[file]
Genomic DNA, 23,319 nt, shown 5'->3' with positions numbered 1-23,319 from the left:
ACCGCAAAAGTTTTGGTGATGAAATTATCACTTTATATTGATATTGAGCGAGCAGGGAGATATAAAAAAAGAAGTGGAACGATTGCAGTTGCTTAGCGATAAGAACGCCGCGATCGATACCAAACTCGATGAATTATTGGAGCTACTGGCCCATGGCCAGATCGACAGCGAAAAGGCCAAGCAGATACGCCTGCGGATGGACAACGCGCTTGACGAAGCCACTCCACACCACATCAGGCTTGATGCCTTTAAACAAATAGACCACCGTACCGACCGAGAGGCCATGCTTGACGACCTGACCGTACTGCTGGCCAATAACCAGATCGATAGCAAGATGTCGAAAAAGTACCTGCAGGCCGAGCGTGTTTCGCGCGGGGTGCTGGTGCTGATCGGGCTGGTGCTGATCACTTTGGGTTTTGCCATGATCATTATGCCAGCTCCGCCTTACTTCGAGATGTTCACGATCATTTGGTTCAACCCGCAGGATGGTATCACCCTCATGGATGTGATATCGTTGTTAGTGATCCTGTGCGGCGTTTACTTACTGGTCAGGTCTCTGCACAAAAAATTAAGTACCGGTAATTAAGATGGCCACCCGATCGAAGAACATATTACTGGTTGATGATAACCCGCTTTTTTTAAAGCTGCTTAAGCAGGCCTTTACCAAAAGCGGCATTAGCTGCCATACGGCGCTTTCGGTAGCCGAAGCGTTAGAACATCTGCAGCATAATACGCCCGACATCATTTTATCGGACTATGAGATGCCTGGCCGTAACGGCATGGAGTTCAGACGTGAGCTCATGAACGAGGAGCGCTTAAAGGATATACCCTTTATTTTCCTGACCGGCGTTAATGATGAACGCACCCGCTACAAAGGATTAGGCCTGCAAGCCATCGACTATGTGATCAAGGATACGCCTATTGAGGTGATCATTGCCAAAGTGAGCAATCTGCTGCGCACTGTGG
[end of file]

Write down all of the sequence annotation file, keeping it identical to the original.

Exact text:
Genomic DNA, 23,319 nt, shown 5'->3' with positions numbered 1-23,319 from the left:
ACCGCAAAAGTTTTGGTGATGAAATTATCACTTTATATTGATATTGAGCGAGCAGGGAGATATAAAAAAAGAAGTGGAACGATTGCAGTTGCTTAGCGATAAGAACGCCGCGATCGATACCAAACTCGATGAATTATTGGAGCTACTGGCCCATGGCCAGATCGACAGCGAAAAGGCCAAGCAGATACGCCTGCGGATGGACAACGCGCTTGACGAAGCCACTCCACACCACATCAGGCTTGATGCCTTTAAACAAATAGACCACCGTACCGACCGAGAGGCCATGCTTGACGACCTGACCGTACTGCTGGCCAATAACCAGATCGATAGCAAGATGTCGAAAAAGTACCTGCAGGCCGAGCGTGTTTCGCGCGGGGTGCTGGTGCTGATCGGGCTGGTGCTGATCACTTTGGGTTTTGCCATGATCATTATGCCAGCTCCGCCTTACTTCGAGATGTTCACGATCATTTGGTTCAACCCGCAGGATGGTATCACCCTCATGGATGTGATATCGTTGTTAGTGATCCTGTGCGGCGTTTACTTACTGGTCAGGTCTCTGCACAAAAAATTAAGTACCGGTAATTAAGATGGCCACCCGATCGAAGAACATATTACTGGTTGATGATAACCCGCTTTTTTTAAAGCTGCTTAAGCAGGCCTTTACCAAAAGCGGCATTAGCTGCCATACGGCGCTTTCGGTAGCCGAAGCGTTAGAACATCTGCAGCATAATACGCCCGACATCATTTTATCGGACTATGAGATGCCTGGCCGTAACGGCATGGAGTTCAGACGTGAGCTCATGAACGAGGAGCGCTTAAAGGATATACCCTTTATTTTCCTGACCGGCGTTAATGATGAACGCACCCGCTACAAAGGATTAGGCCTGCAAGCCATCGACTATGTGATCAAGGATACGCCTATTGAGGTGATCATTGCCAAAGTGAGCAATCTGCTGCGCACTGTGG